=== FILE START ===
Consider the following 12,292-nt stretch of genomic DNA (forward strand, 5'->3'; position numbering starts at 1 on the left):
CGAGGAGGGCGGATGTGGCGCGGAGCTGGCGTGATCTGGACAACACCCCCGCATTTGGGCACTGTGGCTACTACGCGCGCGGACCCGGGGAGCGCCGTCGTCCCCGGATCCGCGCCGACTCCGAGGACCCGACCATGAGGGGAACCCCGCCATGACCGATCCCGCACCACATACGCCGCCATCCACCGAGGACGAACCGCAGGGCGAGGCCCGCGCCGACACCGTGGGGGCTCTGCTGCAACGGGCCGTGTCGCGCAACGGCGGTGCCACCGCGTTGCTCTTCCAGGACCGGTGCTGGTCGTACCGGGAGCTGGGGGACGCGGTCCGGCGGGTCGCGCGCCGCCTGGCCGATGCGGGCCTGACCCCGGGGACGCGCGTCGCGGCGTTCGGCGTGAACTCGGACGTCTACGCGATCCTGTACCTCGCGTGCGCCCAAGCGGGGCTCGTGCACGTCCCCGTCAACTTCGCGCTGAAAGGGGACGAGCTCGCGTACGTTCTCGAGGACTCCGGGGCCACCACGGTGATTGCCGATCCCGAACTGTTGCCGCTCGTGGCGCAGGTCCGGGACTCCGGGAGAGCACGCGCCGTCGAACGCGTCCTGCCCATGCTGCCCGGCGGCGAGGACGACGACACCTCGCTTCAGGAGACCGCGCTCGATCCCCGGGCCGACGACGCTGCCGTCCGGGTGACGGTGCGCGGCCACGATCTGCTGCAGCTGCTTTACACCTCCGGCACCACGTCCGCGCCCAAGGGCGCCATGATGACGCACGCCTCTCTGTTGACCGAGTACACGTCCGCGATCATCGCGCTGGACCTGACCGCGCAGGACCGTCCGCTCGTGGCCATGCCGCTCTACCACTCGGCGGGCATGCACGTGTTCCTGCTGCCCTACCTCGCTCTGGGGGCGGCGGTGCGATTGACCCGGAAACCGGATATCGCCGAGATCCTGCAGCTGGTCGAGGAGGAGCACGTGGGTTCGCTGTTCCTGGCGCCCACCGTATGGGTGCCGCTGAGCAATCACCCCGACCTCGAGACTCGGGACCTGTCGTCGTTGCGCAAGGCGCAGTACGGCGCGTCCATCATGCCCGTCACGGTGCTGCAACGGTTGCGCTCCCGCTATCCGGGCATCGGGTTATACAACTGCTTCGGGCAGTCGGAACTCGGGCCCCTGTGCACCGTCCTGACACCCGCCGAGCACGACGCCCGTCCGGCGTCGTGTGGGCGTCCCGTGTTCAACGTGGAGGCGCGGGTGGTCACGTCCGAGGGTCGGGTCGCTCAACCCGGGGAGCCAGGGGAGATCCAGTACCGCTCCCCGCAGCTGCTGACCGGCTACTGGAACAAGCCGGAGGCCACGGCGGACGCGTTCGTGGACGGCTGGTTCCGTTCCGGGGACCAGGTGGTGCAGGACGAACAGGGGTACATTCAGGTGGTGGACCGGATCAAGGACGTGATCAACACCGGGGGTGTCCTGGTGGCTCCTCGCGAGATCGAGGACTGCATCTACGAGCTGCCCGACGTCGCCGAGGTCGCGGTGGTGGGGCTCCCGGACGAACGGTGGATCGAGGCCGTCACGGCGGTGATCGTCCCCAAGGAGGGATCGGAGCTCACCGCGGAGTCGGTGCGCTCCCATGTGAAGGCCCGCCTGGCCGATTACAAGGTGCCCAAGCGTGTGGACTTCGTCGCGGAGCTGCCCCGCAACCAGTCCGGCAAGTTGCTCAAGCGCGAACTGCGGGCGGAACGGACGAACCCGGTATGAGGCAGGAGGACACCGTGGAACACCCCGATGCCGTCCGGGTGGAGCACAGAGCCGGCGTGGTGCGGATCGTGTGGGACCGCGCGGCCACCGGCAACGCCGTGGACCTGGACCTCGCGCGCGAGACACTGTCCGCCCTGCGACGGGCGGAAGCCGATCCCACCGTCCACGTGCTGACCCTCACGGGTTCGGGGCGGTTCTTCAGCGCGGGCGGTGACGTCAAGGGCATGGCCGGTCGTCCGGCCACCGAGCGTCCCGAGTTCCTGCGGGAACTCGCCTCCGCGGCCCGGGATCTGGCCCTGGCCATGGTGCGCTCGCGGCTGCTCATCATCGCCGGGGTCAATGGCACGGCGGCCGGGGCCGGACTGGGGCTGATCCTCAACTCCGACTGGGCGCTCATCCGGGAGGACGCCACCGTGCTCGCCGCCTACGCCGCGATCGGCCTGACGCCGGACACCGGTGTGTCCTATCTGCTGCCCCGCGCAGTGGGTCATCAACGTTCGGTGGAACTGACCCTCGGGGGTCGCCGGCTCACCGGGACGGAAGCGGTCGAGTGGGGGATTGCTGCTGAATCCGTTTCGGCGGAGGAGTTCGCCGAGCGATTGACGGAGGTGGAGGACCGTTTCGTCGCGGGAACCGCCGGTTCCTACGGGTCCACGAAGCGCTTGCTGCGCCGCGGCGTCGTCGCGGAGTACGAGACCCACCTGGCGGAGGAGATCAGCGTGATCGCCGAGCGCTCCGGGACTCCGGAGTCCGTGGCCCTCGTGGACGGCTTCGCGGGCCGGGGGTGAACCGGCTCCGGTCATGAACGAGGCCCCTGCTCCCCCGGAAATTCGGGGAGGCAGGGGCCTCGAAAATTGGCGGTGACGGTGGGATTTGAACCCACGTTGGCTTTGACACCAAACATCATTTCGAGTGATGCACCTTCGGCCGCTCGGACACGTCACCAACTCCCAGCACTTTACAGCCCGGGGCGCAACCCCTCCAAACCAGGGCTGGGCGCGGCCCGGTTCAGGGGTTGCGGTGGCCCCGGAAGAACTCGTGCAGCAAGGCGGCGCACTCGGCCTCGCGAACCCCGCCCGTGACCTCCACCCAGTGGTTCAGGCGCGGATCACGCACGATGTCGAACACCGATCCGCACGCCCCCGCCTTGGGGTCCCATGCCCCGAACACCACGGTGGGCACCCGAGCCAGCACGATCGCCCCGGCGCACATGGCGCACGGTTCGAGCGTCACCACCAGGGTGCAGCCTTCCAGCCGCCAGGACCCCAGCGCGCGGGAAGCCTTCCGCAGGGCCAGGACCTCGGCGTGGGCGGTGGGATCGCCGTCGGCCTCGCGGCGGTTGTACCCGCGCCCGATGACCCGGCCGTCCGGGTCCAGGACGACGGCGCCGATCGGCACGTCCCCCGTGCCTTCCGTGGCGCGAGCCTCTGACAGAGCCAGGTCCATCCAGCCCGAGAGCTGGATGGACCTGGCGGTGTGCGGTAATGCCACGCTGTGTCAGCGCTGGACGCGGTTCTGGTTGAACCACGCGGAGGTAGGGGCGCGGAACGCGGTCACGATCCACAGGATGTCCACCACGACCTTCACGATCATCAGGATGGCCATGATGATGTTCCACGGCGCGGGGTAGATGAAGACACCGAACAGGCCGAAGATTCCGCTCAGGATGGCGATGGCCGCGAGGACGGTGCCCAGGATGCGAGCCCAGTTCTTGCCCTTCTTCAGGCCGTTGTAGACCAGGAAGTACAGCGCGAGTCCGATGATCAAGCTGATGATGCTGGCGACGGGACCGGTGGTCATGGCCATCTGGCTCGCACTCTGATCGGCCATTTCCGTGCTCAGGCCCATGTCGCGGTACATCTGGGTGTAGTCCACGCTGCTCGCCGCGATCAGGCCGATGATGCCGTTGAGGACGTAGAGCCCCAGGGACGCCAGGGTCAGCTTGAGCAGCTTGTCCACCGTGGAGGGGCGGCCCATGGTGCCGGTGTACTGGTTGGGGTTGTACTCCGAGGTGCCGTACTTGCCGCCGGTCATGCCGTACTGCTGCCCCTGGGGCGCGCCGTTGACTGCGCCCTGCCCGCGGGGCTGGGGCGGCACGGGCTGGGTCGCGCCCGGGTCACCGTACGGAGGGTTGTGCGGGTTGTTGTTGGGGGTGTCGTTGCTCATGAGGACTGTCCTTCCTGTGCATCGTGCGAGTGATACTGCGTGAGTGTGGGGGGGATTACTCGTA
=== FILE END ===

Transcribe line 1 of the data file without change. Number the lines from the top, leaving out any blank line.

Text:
Consider the following 12,292-nt stretch of genomic DNA (forward strand, 5'->3'; position numbering starts at 1 on the left):